Skip to main content

Are You Sun Safe?


The sun is a wonderful thing. Without it the earth would be a frozen ball of rock covered in ice and none of us would be alive. However, it also is really bad for our skin. That giant ball of heated gas is harsh on our thin protective layers. Exposure can cause sunburn, sun damage, and lead to skin cancer. Despite this many of us aren't taking proper steps to enjoy the sun's benefits - yet still protect ourselves.

"Most people are going out with little to no sun protection," said Adam Tinklepaugh, MD, a dermatologist with University of Utah Health. "It isn't something you only need to do when you are heading for a day of the pool, but any time you are going to be out in the sun - whether you are exercising, working, or attending an event."

The best way to protect yourself from the sun is to stay out of it - especially when it is at its most intense during the middle of the day. If you have to be out you should be wearing sun protective clothing like shirts and hats that keep the sun from hitting your skin. "To quote Dr. Glen Bowen, sun protective clothing is like a seatbelt and sunblock is like an airbag," said Tinklepaugh. "If you can't wear sun protective clothing, it is important to cover your exposed skin with sunscreen and that includes areas we often don't think about like the tops of our ears and our hands and feet."

Sunscreen sprays and lotions are popular choices for sun protection. Many errors can be made when using them though, which can lead to bad burns. You need be sure you are using the proper amount and reapplying every two hours. "Proper sunscreen use is two milligrams for every square centimeter of exposed skin," said Tinklepaugh. "That's roughly almost the same as using one ounce of sun screen to cover the body of an entire adult."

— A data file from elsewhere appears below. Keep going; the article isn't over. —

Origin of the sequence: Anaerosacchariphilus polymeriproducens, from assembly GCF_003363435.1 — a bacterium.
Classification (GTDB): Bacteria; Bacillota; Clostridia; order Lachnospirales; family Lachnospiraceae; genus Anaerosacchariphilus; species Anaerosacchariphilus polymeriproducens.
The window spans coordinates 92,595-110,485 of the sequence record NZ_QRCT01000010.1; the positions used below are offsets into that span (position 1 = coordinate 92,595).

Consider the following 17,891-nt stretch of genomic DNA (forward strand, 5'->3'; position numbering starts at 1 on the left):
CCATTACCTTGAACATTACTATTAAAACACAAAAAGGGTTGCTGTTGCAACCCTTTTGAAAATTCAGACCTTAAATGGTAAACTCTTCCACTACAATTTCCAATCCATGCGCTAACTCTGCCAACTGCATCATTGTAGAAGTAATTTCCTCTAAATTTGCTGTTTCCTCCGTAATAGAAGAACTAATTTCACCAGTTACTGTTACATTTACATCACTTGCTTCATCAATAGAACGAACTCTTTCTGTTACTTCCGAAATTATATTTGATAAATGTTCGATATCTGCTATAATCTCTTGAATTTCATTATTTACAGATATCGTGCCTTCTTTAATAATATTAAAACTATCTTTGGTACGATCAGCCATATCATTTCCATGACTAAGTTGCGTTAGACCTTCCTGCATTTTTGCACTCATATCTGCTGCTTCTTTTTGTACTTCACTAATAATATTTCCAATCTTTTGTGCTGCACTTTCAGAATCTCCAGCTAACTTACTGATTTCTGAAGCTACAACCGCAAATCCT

When picking a lotion or spray it is important to pick one that protects against UVA and UVB rays. UVA rays penetrate deep into the skin causing aging, while UVB are shorter wave rays that cause sunburns. You don't want to be exposed to either. If you can, use a sunblock instead of a sunscreen. "Sunblock is the best overall protector because it contains a physical sun blocker like zinc or titanium," said Tinklepaugh. "Sunscreen usually only contains compounds that absorb the sun's rays."

You also need pay attention to the sun protection level (SPF) of your sunscreen and to know what SPF means. "SPF is a general scale for how much of the sun's rays will reach a person's skin when applied. Higher SPF allows fewer of the sun's rays to reach our skin," said Tinklepaugh. "It is important to remember that increasing SPF number doesn't mean that it will last longer and that we should always reapply every two hours or less."

Sun protection is not one size fits all. Know how sensitive your skin is to the sun when picking a protection method. You may be fair skinned, or you may be on medications or have a medical condition that makes your skin more likely to burn. "Sun sensitive people often sunburn quickly or severely," said Tinklepaugh. "It is always best to speak with your dermatologist to determine your sun sensitivity risk."